She worked hard to actively engage in her community on the Vineyard, serving as clerk of the Chilmark Pond Association, on the Dukes County Charter Commission, the Island Parent Advisory Council, and the West Tisbury library landscaping committee. She also hosted meetings with politically active residents to foster more participation in local governance, particularly by younger voters.

While Margaret enjoyed spending time at home, her experience in India sparked a lifelong love of travel and curiosity about other cultures. Over the course of her lifetime, she traveled to over 35 states and more than 30 countries on four continents. She passed on her love of travel and learning to her grandchildren by offering each the opportunity to choose an educational Elderhostel trip, designed specifically for seniors and their grandchildren.

Later in life, Margaret enjoyed starting every day with a cup of coffee and the New York Times, followed by gardening and reading nonfiction. She wound down each day with a glass of wine and a good book of fiction (only after 5 pm). Margaret eventually “retired” at the age of 93, though she continued teaching and learning informally until her death.

Margaret was predeceased by her parents; her brother, Milton DeVane; her son-in-law, Ernie Mendenhall; and her husband, Edward J. Logue. She is survived by her sister, Elizabeth Edminster; her two children, Kathy and Bill Logue; her daughter-in-law, Chris Logue; her four grandchildren, James, Kate, and Meg Logue, and Megan Mendenhall; her step-grandchildren Trish Pelkey, Cheryl Lowe, and Brad Mendenhall; and numerous nieces, nephews, and step-great-grandchildren.

In lieu of flowers, those who wish may contribute to a fund created to support her legacy in education and lifelong learning. Contributions to build the fund would be gratefully accepted, and may be sent to Martha’s Vineyard Community Foundation, P.O. Box 243, West Tisbury, MA 02575, or online at Please note the Margaret DeVane Logue Memorial Fund in the memo.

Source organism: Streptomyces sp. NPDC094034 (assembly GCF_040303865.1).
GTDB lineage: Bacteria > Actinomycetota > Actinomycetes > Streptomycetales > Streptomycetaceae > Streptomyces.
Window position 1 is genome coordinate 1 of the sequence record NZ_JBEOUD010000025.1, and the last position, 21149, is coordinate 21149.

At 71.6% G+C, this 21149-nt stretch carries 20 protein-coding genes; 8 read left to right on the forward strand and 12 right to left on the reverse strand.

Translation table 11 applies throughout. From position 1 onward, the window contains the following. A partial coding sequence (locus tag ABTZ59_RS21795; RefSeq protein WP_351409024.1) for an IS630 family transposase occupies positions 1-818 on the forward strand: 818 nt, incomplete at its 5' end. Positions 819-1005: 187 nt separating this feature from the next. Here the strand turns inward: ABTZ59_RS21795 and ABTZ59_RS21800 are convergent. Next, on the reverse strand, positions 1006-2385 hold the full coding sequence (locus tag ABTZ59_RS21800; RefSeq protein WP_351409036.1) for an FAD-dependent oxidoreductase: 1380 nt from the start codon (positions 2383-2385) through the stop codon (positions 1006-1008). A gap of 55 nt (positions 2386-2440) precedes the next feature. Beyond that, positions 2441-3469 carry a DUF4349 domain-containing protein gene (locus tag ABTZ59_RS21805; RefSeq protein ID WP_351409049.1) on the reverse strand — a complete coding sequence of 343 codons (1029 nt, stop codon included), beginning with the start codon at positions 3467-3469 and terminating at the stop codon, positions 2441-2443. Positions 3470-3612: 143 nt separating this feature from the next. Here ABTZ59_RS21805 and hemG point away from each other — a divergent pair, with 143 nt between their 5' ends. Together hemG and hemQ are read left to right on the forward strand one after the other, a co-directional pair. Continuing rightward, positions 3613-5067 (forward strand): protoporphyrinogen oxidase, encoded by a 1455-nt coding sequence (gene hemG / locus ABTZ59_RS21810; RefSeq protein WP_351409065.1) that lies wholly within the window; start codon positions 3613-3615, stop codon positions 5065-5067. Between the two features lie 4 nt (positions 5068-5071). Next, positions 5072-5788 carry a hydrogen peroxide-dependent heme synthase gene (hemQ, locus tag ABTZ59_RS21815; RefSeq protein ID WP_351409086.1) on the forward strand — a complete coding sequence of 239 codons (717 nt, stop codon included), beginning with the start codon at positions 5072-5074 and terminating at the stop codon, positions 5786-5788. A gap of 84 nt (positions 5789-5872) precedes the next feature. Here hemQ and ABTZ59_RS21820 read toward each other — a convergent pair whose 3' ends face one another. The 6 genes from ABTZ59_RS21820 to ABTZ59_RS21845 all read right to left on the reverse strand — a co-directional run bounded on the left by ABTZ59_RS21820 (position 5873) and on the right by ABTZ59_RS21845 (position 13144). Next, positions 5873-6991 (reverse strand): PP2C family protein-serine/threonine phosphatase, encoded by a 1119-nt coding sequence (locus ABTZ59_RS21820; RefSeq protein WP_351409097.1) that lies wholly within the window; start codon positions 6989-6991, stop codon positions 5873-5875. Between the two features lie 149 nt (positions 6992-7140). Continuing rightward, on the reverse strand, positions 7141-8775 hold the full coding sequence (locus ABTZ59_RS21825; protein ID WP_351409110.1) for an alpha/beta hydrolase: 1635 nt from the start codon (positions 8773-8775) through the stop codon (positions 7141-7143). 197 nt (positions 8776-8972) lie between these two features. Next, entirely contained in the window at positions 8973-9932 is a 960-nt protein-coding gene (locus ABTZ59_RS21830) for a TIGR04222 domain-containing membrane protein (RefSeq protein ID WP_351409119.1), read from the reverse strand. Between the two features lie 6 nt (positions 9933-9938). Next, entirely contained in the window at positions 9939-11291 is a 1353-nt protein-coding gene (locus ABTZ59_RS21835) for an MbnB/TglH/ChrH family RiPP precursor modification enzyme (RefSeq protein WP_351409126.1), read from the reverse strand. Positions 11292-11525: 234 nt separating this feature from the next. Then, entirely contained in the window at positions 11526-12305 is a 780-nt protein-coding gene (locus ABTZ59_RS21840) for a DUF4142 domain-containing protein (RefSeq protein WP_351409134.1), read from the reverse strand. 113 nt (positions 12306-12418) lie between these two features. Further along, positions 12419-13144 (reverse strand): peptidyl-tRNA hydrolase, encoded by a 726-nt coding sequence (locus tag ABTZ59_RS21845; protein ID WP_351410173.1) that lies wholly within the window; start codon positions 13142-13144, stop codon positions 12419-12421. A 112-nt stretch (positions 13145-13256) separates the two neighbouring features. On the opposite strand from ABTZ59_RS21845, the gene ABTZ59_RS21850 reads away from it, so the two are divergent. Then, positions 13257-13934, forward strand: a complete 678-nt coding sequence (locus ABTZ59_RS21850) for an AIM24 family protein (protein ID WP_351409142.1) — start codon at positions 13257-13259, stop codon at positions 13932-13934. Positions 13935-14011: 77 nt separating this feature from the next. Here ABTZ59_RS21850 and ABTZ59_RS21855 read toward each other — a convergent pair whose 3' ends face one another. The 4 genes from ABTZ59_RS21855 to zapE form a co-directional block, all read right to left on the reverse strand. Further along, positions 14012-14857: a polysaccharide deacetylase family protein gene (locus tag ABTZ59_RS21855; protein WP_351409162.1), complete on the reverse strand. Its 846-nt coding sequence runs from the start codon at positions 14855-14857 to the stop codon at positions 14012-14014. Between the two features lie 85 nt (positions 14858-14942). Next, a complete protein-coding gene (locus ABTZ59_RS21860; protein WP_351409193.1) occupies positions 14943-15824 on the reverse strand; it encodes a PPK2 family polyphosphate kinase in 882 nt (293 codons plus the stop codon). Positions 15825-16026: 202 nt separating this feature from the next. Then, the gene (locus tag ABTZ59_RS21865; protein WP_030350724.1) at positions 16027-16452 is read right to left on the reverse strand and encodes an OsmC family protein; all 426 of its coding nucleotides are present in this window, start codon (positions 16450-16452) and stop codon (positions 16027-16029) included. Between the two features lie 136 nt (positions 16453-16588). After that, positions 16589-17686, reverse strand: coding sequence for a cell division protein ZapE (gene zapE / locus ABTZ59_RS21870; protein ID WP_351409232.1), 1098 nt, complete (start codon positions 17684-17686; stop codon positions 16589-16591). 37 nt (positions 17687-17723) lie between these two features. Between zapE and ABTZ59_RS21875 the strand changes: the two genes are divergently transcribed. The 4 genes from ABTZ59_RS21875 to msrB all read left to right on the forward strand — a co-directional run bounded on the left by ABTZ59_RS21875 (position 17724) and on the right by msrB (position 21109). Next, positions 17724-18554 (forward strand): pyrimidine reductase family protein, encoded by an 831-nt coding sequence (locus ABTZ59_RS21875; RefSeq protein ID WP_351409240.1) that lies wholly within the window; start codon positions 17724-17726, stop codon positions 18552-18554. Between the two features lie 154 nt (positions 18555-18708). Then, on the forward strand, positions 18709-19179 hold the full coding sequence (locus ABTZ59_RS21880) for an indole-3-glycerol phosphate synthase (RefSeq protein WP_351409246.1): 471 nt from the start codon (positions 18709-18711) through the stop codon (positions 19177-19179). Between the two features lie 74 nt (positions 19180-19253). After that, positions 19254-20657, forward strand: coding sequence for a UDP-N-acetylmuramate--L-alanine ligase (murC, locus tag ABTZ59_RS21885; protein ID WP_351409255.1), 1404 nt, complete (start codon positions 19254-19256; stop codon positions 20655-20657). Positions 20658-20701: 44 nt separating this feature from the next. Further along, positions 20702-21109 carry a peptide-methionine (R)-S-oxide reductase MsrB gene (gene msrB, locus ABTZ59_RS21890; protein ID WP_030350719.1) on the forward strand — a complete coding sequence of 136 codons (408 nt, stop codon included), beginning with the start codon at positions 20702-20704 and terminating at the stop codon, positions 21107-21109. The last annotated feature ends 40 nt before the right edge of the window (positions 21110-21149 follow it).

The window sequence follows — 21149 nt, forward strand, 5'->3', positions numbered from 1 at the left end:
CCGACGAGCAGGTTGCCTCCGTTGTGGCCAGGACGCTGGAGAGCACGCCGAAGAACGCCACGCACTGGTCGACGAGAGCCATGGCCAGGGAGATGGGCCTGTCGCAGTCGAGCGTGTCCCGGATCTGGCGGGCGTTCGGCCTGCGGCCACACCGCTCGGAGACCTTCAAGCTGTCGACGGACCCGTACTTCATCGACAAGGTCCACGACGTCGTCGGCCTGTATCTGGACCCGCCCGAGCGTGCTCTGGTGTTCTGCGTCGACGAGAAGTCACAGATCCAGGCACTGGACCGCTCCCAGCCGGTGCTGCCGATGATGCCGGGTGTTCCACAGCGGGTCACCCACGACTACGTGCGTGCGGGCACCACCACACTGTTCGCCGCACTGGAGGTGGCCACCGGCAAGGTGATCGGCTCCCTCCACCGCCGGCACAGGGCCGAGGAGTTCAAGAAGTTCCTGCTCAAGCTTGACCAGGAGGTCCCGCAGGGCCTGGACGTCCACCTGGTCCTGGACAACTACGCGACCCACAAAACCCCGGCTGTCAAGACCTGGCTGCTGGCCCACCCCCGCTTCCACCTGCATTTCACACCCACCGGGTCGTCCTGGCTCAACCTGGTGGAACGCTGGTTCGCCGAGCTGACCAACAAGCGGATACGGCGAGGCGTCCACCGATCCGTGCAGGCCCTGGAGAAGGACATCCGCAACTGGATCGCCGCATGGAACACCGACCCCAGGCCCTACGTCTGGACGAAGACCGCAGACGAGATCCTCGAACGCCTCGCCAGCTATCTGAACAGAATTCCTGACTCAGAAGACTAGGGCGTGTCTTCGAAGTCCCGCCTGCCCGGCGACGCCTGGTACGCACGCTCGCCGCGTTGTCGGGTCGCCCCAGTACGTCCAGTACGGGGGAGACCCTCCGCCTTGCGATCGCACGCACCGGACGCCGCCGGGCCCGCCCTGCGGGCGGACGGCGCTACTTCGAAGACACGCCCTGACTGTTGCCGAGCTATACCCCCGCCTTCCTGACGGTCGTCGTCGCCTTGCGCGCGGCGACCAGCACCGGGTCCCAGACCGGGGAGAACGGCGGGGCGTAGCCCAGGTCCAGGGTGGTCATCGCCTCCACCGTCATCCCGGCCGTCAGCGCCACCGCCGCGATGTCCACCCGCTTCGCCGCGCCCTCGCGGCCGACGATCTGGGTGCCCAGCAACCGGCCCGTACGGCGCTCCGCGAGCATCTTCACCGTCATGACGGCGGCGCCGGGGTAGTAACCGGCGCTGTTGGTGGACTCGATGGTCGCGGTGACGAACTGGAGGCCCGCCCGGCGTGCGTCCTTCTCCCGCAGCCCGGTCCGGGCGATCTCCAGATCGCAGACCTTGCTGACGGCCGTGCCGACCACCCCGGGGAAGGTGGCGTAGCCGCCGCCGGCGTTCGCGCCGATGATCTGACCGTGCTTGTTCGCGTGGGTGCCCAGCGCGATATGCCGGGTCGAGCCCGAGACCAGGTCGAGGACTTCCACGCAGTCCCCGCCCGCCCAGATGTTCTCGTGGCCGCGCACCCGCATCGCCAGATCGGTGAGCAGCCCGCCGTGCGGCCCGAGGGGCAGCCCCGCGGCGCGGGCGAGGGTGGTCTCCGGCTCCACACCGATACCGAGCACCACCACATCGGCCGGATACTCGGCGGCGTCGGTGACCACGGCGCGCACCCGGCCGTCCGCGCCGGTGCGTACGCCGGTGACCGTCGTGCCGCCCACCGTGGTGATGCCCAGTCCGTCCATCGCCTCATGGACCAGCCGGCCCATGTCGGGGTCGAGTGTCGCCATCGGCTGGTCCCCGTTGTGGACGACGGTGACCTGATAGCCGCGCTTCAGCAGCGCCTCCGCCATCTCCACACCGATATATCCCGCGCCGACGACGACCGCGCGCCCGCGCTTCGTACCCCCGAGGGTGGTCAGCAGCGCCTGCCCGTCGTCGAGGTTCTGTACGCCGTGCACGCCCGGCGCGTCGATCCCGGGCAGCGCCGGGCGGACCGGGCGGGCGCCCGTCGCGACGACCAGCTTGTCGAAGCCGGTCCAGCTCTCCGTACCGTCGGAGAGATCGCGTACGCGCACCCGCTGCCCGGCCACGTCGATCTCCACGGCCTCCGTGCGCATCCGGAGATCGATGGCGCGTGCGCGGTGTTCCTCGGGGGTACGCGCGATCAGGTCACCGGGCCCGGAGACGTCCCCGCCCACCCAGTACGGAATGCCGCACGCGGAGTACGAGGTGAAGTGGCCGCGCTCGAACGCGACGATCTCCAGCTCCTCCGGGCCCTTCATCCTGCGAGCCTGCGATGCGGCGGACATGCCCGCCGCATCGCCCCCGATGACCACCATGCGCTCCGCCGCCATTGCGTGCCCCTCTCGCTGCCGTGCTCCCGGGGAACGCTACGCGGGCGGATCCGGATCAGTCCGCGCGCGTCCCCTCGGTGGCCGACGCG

A family burial took place on Saturday, June 25, at Abel’s Hill Cemetery in Chilmark. The family hopes you will join them in the fall to celebrate her life, and would appreciate pictures or stories about your favorite memories of Margaret.


  1. Thank you Margaret! You made this world a better place in so MANY ways. You also had a wonderful way of speaking softly yet managing to carry a big stick as you would say 🙂 …..and you got results for OH so many folks young and old alike. There are so many families that owe thanks to you, as I used to turn to you for guidance at times, especially if Wilson program seemed to be an issue.
    Kate, my heartfelt thoughts go out to you and all your family, as I know what an amazing woman Margaret was, and can only imagine the hole she will leave in your lives, but know you’ll be able to tuck her away in your hearts and minds and carry forth with her work, knowing how many many-worldwide, have been affected in positive ways thanks to YOUR Margaret. Thanks for sharing her with us all